Mostly shrub-sized, but occasionally growing to a respectable 35' tall, the common North American sumac has a remarkable family history. For centuries, the Japanese have extracted the sap from an Oriental variety to make a porcelainlike lacquer. And, we can thank a South American sumac cousin for providing the world's nibblers with delicious cashew nuts.
In America, though, the sumac never got much respect, only producing twigs that the early settlers hollowed out for stems on their corncob pipes. Even today, most woodworkers dismiss sumac as small and insignificant. However, those who know the wood marvel at its novel qualities.
Yes, the lowly sumac, only recognized for its bright autumn colors, creates a most intriguingly beautiful wood. Alternating green and gold annual rings create an astonishing hue.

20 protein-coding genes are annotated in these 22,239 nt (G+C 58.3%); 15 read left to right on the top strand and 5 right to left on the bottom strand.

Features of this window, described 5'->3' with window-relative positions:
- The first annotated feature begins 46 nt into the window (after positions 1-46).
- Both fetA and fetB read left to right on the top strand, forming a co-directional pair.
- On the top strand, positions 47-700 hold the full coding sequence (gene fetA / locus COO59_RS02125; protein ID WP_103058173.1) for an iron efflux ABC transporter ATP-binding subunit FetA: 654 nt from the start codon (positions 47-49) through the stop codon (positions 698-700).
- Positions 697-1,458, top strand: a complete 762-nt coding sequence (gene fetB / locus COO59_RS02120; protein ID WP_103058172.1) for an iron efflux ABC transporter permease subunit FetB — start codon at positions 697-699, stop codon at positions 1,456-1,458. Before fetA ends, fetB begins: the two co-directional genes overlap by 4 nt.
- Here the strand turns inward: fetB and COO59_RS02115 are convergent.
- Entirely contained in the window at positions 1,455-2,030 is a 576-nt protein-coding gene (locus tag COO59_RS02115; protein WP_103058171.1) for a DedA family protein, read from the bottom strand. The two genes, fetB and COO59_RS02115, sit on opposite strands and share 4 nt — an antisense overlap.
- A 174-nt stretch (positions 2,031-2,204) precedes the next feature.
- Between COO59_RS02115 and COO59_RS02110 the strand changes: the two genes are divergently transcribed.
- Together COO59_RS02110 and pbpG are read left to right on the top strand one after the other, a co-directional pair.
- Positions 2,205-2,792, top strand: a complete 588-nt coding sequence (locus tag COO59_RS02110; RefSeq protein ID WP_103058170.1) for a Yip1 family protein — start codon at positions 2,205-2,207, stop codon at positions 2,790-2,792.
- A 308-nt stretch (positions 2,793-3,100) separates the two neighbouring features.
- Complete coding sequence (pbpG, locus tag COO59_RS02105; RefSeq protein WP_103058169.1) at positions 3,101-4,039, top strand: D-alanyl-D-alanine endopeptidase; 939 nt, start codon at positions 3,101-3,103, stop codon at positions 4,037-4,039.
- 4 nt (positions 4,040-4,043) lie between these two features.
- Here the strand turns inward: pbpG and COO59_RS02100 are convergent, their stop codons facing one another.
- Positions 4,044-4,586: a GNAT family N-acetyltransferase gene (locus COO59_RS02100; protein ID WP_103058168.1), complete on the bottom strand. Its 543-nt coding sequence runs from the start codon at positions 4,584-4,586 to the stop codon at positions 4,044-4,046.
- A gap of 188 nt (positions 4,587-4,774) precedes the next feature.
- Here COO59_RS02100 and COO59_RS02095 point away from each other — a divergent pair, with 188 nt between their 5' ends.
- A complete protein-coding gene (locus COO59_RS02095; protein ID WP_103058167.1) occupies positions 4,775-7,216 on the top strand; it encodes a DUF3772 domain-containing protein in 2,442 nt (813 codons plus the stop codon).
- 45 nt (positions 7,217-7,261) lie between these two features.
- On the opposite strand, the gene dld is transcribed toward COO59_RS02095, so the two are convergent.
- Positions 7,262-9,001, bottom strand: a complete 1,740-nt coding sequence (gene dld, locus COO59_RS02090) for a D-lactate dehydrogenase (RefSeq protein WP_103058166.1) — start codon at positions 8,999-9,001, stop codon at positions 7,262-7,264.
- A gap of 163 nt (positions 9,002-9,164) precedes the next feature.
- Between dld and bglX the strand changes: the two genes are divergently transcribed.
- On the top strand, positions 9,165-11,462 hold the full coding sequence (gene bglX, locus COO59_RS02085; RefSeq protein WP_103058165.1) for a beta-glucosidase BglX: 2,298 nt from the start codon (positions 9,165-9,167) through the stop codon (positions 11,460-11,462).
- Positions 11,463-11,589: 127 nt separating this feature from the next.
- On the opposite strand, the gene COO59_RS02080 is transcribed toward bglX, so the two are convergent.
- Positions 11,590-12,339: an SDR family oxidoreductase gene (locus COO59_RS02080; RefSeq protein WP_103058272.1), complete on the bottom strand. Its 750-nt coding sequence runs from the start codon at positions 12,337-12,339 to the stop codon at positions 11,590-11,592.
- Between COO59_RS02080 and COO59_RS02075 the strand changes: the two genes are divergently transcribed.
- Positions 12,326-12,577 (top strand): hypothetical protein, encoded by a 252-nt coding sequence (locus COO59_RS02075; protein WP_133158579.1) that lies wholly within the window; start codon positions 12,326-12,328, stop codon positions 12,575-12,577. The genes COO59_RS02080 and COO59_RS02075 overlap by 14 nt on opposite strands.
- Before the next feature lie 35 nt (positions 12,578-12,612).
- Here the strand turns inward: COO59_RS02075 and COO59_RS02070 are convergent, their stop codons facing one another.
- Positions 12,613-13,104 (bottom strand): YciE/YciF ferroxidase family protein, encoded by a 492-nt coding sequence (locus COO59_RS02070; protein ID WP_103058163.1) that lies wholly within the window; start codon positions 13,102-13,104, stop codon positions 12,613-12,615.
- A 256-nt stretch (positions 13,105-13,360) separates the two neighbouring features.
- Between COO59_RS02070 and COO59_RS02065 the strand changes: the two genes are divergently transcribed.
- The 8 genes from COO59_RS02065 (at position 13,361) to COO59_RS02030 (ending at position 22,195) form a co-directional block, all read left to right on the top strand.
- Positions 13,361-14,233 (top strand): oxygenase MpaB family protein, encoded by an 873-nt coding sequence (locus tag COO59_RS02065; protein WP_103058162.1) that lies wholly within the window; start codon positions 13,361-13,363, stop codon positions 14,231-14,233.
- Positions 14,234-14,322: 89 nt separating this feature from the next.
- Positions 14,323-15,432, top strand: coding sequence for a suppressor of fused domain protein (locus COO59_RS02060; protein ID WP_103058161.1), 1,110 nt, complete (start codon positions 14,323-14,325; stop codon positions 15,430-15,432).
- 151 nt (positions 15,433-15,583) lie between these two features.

Figure also makes sumac stand apart. Quarter-sawed, the stock resembles zebrawood. Flat-sawed, it has a swirling, eddylike character.
Carvers take advantage of sumac's distinctive grain to produce projects with the look of multi-layered laminations. As a bonus, they've learned that the wood even can be carved green, with little worry about checking (cracking or splitting) during seasoning. And, under black light, their carvings take on new character as the luminous wood glows with almost supernatural brilliance in shades of lavender, yellow, chartreuse, and pale blue!
Illustration: Jim Stevenson